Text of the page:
ORDER RE: MOTION FOR APPROVAL OF MINORS' COMPROMISE
Plaintiffs John Pruitt, Darryl Berg, and John Pruitt's minor children John Pruitt, Jr., Phillip Pruitt, Michael Pruitt, and Isaiah Pruitt ("Pruitt children") brought this action against defendants County of Sacramento, John McGinness, Santos Ramos, Sean Berry, Brad Rose, Randy Moya, Jacqueline Kloss, Kevin Steed, Steve Wharton, Timothy Ruiz, Thomas Lynn, and Craig Harmon, arising out of a series of events culminating in criminal charges brought and later dismissed against John Pruitt and Darryl Berg. The Second Amended Complaint ("SAC"), (Docket No. 51), contains fourteen causes of action, including various claims pursuant to 42 U.S.C. § 1983. The Pruitt children bring a single claim for denial of due process for separation from their father during his allegedly wrongful incarceration. (See SAC ¶ 120.)
On September 14, 2010, the court granted in part and denied in part defendants' motion to dismiss the First Amended Complaint with leave to amend. (Docket No. 50.) On January 20, 2011, the court denied defendants' motion to dismiss the SAC. (Docket No. 61.)
On May 16, 2011, the parties commenced a mediation of the case, which resulted in an agreement of all parties. (Rosen Decl. ¶¶ 8-9 (Docket No. 73).) Plaintiffs now seek, and defendants do not oppose, the court's approval of the settlement as to the Pruitt children.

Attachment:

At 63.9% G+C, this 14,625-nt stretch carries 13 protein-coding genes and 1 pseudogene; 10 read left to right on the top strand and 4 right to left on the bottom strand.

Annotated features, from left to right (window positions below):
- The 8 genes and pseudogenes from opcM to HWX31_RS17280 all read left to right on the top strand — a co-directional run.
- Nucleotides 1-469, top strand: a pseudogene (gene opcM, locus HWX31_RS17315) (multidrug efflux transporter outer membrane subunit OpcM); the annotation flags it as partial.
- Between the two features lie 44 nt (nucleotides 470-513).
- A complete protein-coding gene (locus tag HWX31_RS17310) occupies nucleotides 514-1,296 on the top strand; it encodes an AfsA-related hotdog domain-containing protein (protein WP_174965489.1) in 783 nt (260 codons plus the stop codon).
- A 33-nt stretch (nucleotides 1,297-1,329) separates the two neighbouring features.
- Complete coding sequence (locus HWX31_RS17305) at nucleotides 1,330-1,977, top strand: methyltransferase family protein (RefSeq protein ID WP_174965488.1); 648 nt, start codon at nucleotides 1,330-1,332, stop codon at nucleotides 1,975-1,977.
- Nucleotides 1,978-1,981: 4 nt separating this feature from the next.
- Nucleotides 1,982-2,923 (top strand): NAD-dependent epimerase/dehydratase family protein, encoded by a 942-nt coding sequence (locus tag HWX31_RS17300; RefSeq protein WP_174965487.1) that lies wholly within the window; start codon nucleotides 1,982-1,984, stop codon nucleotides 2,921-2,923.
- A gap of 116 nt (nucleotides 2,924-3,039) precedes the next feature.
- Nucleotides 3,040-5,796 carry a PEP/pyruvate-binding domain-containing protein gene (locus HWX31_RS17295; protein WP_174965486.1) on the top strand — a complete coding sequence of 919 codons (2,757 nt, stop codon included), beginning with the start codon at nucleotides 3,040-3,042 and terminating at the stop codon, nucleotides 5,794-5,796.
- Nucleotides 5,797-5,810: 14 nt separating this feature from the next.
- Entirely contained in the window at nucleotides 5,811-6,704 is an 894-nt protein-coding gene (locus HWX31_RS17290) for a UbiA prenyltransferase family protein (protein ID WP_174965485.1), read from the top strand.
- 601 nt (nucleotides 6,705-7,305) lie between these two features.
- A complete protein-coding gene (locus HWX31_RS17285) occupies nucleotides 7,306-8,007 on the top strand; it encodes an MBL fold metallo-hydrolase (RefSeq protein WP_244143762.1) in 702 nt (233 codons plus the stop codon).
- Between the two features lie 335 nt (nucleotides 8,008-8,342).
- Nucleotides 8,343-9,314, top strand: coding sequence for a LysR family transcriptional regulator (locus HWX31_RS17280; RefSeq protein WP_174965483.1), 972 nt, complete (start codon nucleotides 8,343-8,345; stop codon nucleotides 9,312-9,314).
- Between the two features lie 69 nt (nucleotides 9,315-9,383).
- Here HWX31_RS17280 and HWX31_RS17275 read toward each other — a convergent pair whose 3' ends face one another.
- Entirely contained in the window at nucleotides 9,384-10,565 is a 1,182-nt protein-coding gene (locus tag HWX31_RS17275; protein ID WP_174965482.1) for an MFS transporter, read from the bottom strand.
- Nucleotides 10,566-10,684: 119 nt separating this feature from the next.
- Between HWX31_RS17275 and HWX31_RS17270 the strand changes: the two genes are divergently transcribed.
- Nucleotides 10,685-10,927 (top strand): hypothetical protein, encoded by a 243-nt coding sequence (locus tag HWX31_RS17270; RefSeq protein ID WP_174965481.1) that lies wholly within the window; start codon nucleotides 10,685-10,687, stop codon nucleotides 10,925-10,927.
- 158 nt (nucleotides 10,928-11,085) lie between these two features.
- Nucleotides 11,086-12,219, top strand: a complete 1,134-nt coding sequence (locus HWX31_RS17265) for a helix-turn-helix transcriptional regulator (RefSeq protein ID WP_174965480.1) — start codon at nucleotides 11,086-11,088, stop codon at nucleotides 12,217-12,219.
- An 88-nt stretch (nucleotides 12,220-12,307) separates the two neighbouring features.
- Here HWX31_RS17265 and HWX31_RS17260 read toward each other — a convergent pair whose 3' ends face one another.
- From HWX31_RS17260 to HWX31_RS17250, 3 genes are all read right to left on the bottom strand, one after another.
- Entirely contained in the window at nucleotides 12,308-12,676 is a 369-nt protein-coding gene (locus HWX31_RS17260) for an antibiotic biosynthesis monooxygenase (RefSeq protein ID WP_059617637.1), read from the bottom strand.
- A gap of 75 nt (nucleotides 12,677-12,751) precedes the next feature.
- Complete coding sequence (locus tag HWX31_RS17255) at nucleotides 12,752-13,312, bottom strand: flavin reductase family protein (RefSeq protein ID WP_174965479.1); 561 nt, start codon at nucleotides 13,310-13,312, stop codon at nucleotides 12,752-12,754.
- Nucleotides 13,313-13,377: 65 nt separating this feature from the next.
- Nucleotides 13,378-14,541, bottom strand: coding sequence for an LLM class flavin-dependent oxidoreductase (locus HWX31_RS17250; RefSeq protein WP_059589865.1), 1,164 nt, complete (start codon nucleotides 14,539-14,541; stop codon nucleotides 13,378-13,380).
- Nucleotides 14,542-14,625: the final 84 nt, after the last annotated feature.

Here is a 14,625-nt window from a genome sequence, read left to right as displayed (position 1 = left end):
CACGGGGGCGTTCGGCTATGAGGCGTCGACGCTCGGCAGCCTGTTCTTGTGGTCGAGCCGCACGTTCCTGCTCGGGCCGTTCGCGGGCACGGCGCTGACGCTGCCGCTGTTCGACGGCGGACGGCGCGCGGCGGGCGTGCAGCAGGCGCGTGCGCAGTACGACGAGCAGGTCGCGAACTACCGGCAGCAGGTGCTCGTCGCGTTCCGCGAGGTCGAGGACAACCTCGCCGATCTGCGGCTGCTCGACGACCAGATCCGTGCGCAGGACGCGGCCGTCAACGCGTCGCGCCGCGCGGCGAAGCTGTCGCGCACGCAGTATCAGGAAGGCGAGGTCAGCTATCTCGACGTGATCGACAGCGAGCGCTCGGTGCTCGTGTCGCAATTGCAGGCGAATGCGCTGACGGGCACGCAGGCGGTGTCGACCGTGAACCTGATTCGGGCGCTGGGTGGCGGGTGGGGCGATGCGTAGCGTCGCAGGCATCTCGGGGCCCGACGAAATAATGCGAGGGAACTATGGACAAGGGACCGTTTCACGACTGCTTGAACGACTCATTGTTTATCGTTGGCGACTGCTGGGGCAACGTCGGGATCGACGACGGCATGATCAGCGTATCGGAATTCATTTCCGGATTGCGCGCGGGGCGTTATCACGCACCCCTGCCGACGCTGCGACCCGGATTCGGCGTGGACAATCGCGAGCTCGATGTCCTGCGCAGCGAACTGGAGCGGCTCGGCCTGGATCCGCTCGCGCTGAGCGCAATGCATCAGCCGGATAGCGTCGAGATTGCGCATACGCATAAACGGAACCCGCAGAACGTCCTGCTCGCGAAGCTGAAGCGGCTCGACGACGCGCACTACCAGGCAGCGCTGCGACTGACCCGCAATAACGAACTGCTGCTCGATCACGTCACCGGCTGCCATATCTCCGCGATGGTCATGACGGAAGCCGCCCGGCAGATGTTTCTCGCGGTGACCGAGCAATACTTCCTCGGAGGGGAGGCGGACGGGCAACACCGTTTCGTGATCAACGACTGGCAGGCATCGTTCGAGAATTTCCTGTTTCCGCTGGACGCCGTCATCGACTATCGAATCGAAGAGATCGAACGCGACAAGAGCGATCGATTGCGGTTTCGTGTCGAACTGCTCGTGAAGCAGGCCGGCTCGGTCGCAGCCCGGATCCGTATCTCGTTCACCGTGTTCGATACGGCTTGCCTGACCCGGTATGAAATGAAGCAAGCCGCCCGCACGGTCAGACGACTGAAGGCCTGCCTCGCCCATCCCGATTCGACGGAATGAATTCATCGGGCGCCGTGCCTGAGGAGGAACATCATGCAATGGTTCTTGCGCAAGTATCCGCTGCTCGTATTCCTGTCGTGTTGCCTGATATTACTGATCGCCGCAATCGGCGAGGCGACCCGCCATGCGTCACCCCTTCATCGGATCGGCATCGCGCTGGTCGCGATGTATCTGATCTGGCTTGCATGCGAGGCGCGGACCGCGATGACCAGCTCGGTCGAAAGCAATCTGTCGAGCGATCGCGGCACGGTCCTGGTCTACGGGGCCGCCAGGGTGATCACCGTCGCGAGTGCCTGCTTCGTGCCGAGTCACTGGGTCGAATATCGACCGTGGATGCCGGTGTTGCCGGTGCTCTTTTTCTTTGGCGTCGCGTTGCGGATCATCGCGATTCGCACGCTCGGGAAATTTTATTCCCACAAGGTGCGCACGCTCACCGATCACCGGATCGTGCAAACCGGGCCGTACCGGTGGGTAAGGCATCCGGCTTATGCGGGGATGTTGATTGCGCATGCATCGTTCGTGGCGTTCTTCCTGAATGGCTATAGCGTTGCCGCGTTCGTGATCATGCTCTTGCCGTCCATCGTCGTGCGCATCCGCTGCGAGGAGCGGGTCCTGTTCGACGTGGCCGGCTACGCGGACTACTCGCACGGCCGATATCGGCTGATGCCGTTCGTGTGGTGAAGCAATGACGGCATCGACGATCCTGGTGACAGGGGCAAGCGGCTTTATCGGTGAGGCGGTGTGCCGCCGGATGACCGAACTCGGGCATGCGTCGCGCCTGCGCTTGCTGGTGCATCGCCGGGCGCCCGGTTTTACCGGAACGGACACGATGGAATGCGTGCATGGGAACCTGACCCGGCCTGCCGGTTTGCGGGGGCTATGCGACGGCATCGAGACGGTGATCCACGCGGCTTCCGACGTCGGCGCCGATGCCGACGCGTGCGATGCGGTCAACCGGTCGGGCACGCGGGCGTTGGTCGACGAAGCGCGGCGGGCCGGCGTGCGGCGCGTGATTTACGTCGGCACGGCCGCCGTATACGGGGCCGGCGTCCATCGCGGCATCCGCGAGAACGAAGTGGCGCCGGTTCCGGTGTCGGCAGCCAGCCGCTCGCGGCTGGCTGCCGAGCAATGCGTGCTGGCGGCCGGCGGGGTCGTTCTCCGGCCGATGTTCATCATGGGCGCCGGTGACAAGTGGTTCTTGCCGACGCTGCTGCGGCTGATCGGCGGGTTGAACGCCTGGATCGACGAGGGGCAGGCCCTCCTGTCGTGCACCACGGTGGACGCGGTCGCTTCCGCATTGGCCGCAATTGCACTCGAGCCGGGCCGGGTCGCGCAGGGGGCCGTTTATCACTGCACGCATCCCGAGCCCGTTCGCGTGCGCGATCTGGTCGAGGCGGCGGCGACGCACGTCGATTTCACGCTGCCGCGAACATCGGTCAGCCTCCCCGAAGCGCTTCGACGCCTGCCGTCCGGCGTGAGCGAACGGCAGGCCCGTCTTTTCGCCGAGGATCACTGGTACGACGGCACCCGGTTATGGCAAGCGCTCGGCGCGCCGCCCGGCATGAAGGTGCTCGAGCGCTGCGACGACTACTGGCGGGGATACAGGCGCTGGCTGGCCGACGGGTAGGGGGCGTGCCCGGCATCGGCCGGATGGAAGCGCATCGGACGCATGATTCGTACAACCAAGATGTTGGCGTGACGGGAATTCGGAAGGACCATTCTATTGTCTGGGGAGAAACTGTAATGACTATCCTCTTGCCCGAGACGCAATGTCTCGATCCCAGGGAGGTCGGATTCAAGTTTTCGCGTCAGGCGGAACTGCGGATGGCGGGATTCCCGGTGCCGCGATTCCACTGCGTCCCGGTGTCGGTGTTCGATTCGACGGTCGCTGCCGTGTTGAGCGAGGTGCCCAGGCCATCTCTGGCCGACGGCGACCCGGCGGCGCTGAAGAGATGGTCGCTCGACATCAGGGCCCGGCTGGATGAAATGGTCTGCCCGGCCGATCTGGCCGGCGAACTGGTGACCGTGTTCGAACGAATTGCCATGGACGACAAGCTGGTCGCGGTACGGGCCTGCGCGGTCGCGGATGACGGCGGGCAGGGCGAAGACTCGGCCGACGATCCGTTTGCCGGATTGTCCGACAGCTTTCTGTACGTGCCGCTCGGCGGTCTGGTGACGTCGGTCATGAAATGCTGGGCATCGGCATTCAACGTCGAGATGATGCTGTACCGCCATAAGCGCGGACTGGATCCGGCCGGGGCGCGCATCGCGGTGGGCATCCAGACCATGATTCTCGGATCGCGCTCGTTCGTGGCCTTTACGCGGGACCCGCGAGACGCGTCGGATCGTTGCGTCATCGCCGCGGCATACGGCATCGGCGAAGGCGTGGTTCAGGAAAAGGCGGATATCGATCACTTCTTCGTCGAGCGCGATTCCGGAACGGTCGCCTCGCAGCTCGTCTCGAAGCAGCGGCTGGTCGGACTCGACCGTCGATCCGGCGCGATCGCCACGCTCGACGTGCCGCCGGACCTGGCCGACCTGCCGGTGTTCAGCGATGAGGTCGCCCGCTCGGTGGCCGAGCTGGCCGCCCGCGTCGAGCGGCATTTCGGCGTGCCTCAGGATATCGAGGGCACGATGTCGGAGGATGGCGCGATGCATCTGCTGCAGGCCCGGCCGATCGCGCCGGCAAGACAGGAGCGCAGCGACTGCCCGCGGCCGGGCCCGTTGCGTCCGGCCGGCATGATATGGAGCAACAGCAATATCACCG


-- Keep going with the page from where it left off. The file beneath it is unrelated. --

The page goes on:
The settlement reached is in the amount of $400,000. (Rosen Decl. ¶ 9, Ex. 1.) Under the settlement, the Pruitt children will each receive $2,500 in a separate blocked bank account, and $85,000 is allocated to compensate John Pruitt for claimed physical injuries. (Id. ¶ 10, Ex. 1.) The remainder of the settlement amount is allocated for other claimed damages and injuries, claimed statutory attorney's fees, and costs and expenses incurred on behalf of plaintiffs. (Id. Ex. 1.) Attorney's fees will be adjusted downward to ensure that plaintiffs' counsel's compensation for representing the Pruitt children is less than 25% of the total amount attributable to the minor plaintiffs' recovery. (Id. ¶ 13.)
"It has long been established that the court in which a minor's claims are being litigated has a duty to protect the minor's interests." Salmeron v. United States, 724 F.2d 1357, 1363 (9th Cir. 1983). "In the context of proposed settlements in suits involving minor plaintiffs, this special duty requires a district court to 'conduct its own inquiry to determine whether the settlement serves the best interests of the minor.'" Robidoux v. Rosengren, 638 F.3d 1177, 1181 (9th Cir. 2011) (quoting Dacanay v. Mendoza, 573 F.2d 1075, 1080 (9th Cir. 1978)); see also E.D. Local R. 202(b) ("No claim by or against a minor or incompetent person may be settled or compromised absent an order by the Court approving the settlement or compromise."). In reviewing a proposed settlement, district courts can consider "whether the net amount distributed to each minor plaintiff in the settlement is fair and reasonable, in light of the facts of the case, the minor's specific claim, and recovery in similar cases." Robidoux, 638 F.3d at 1182.
Having reviewed the proposed settlement and the declarations of counsel and John Pruitt, the court concludes that the proposed settlement is fair and reasonable.
IT IS THEREFORE ORDERED that plaintiffs' motion for approval of minors' compromise be, and the same hereby is, GRANTED.
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